Case Study A: Anna. O
Bertha Pappenheim, who was given the pseudonym, "Anna O.," is a perfect example of a case study dealing with somatoform disorder. Specifically, she suffered from conversion disorder, which is a set of "neurological symptoms such as weakness, sensory disturbance and attacks that look like epilepsy but which cannot be attributed to a known neurological disease." (Wikipedia.org, 2006) Pappenheim suffered from epilepsy, she lost control over half of her body including paralysis in her arm. She was psychoanalyzed by Josef Breuer, who co-wrote the book Studies on Hysteria with Sigmund Freud. It is important to note Pappenheim's later work as a sign of her dedication as a person she traveled "widely in Eastern Europe and the Middle East, often experiencing hardship, if not danger, to inspect brothels." (Wikipedia.org, 2006) This sense of dedication, which in that case was used to combat the spread of prostitution, could in fact be a key personality trait as to why she suffered paralysis in her arm. Breuer deduced that the arm with which Pappenheim cradled her father as he died is the same arm with which she suffered paralysis. As Breuer talked with Pappenheim more and more about the events that had occurred around the beginning of her paralysis, Pappenheim's symptoms began to go away. Pappenheim's paralysis was then interpreted as "punishment because she blamed herself for her father's death," and Pappenheim labeled her cure as her "talking cure." (Wikipedia.org, 2006) It would be reasonable to deduce that Pappenheim was so dedicated to her father that she felt very guilty about his death even more so that he had died in her arms. Breuer labeled the healing technique of talking through one's emotions as Catharsis, Latin from the Greek Katharsis, which means "to cleanse." Case Study B: A Beautiful Mind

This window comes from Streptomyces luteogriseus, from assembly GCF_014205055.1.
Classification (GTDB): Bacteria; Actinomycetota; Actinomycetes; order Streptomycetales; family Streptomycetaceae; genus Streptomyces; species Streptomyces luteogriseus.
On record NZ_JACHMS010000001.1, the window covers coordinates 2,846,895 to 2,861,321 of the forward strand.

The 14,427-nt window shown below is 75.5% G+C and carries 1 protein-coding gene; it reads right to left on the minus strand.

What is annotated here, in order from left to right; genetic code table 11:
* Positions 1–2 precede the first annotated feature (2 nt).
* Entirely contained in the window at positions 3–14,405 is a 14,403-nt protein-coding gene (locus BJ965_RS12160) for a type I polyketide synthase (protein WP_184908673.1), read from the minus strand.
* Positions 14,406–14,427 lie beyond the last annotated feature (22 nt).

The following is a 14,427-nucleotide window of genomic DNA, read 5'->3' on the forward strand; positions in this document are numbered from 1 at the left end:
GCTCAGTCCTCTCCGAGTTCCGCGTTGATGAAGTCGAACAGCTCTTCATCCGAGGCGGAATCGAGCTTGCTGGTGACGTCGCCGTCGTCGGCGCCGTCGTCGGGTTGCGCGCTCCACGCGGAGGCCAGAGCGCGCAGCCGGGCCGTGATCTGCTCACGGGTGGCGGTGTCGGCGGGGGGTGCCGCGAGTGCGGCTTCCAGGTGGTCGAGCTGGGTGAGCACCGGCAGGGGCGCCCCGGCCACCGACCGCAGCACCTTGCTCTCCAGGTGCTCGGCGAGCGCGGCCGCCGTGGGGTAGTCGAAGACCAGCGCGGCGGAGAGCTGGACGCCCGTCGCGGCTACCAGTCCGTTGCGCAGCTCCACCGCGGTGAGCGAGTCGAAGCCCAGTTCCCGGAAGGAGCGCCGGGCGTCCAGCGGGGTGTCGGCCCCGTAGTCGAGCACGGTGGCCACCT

An example of a psychological disorder is the movie A Beautiful Mind. A Beautiful Mind was directed by Ron Howard and stars Russell...
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